Cyrano | Rehearsal Diary - Week 3 and 414 Oct 2019
'Revisiting and Refining' Assistant Director Jess Clough-MacRae speaks on the 3rd and 4th weeks of Cyrano rehearsals.
The last two weeks have flown by. In week 3 we covered Acts 3 and 4 and touched on act 5. Finally in week four we’ve had time to go back and look at the first two acts. It’s been about revisiting and refining.
Act 3 is the emotional heart of the play. We see all our characters in a different light, bearing their hearts on their sleeves. Peters translation is desperately beautiful. It’s enough to make you fall in love with the very concept of romance.
Act 4 brings us to a very different setting for the start of the second half. Arguably the most serious act, we see more humanity in these larger-than-life characters.
We don’t get to Act 5 until the end of week 4. Let’s call act 5 the payoff. That’s all I’m saying.
Each department has been working away industriously, and we start to see all these elements come together. The actors use their hats in rehearsals to differentiate between characters. Most of them are multi-rolling, so costume is useful for them to develop each distinct character. A very secretive nose-casting session takes place during week 3. We have yet to see the finished masterpiece, but it promises to be spectacular.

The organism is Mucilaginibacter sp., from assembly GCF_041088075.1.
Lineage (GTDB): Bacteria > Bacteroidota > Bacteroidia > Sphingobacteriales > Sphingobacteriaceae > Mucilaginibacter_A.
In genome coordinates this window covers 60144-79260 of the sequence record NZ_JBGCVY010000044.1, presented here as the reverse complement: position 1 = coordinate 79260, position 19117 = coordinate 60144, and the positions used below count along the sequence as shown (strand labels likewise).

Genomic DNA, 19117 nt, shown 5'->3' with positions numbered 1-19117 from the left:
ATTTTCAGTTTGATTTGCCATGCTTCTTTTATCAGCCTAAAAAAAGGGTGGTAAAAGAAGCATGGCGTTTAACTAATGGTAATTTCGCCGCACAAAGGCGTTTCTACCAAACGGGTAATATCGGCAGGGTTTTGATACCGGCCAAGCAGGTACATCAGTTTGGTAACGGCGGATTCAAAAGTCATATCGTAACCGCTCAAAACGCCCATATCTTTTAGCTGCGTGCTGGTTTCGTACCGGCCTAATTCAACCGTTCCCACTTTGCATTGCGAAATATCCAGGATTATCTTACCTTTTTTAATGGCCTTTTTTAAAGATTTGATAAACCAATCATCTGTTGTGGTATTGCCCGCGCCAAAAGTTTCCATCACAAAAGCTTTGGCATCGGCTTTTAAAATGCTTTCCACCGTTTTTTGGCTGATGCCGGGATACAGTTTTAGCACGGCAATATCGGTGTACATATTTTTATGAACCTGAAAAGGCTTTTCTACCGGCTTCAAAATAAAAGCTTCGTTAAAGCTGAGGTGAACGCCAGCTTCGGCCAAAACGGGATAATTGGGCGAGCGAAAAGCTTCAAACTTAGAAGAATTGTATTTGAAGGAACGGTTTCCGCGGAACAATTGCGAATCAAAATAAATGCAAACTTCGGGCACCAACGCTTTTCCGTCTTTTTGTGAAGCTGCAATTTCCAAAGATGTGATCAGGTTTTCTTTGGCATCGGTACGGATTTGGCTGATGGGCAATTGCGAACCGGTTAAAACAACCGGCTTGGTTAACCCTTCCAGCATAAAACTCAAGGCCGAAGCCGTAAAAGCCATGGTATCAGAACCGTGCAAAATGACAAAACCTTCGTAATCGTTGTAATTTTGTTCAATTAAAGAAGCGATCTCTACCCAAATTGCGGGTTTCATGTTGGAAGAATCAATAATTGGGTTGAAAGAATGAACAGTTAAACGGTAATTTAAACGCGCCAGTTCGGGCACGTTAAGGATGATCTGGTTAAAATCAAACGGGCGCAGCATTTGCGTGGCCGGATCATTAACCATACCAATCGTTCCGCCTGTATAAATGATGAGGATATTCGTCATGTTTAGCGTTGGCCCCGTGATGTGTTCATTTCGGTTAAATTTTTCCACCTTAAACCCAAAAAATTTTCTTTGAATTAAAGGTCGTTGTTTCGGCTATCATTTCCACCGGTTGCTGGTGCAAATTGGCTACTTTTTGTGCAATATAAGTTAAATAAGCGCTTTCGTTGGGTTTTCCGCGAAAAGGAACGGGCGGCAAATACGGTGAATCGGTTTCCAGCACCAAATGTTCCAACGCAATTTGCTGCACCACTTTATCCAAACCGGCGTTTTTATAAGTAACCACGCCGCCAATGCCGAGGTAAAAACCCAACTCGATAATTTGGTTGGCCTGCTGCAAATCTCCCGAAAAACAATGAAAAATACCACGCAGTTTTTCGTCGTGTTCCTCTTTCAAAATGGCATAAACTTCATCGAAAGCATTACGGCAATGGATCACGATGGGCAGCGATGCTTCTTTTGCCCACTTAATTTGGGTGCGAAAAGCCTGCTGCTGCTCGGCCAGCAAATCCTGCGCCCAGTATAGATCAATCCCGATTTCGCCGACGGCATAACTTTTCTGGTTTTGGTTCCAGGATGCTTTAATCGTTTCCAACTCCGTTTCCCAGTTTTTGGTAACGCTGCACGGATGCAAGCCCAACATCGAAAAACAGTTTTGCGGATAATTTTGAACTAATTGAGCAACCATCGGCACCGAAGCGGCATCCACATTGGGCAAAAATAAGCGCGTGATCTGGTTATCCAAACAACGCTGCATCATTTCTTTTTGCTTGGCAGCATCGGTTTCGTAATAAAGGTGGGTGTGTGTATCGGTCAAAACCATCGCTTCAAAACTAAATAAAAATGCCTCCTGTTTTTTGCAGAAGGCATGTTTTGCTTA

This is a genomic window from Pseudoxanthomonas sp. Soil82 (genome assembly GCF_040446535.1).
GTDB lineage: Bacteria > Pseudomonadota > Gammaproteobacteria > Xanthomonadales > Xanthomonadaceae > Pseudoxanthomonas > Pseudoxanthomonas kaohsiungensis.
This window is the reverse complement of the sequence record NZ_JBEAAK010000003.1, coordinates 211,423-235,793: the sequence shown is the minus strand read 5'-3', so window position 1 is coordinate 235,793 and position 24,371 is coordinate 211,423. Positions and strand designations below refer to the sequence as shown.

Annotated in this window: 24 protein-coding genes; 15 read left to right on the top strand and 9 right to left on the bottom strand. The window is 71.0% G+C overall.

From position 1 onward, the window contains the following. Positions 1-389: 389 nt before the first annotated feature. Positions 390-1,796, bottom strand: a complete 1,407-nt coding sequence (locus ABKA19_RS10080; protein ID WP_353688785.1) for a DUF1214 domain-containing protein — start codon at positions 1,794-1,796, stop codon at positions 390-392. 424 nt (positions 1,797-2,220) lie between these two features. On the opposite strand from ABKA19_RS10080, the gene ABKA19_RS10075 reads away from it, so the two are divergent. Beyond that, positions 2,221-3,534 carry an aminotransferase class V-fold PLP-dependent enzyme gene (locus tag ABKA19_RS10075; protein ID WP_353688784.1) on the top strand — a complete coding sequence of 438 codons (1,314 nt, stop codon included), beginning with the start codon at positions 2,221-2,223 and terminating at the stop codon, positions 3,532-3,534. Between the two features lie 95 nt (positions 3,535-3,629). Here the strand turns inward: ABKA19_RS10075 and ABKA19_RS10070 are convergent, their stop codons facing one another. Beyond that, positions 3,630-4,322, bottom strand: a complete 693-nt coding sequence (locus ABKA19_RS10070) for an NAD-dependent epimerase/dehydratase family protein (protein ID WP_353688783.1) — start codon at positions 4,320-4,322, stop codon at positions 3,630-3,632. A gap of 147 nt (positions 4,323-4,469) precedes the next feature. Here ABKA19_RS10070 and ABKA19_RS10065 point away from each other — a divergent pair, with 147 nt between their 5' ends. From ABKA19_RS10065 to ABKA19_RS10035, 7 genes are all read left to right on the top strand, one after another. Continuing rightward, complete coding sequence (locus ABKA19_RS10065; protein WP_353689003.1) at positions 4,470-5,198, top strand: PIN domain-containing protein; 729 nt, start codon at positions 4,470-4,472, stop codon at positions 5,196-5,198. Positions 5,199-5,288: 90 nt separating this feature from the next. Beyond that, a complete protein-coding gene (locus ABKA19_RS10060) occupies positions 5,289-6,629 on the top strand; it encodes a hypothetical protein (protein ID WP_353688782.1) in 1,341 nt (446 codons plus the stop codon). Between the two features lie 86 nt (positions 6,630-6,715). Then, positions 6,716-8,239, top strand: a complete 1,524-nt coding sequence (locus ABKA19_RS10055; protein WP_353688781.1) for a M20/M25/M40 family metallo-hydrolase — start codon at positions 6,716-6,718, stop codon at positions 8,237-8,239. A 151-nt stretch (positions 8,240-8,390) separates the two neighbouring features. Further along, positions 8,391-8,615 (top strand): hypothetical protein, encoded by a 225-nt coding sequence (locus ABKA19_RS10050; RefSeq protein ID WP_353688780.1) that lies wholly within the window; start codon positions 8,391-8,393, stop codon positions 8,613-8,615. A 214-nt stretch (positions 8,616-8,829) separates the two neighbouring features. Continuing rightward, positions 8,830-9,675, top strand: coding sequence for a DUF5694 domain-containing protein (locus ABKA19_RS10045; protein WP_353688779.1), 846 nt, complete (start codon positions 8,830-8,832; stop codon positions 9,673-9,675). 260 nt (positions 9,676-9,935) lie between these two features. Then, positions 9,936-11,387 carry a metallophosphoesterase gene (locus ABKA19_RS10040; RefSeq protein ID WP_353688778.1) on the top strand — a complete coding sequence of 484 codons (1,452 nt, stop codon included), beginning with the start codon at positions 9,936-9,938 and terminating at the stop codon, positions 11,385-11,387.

At the end of week 3 I head to the BOV workshop to see the set. This is the first time I’ve seen the workshop and it’s humbling to see all the hard work and attention to detail going into building the world Ti designed.
The fight is really coming along. We work it for half an hour every day, with another session with Jonathan to re-choreograph a few moments. Tris and Giles have got more confident and some sequences have naturally fallen into double time. Jonathan adds a few killer moves and we repeat and repeat, drumming the words and the music in. Guy does an amazing Job with the music, keeping Tris and Giles in time. On Tuesday we run the full scene with the lead-up to the fight and something clicks. The next morning in the fight call something clicks. They run it flawlessly three times. It flows beautifully. The text is there. The music is delightful. It’s in the net.
Any quiet moments are spent running lines. Peter has kept a French rhythm to the play which is delightful to hear, but at times quite challenging to learn.
There is a moment in every production where the task suddenly feels impossible. We need more time. How on earth could this play go up in under two weeks? The actors can’t possibly learn all their lines, the set will never be ready, the costumes wont fit. Yet somehow it always comes together. By the end of week four we are able to run the full show. It needs polishing but it’s all there. Ready for tech week.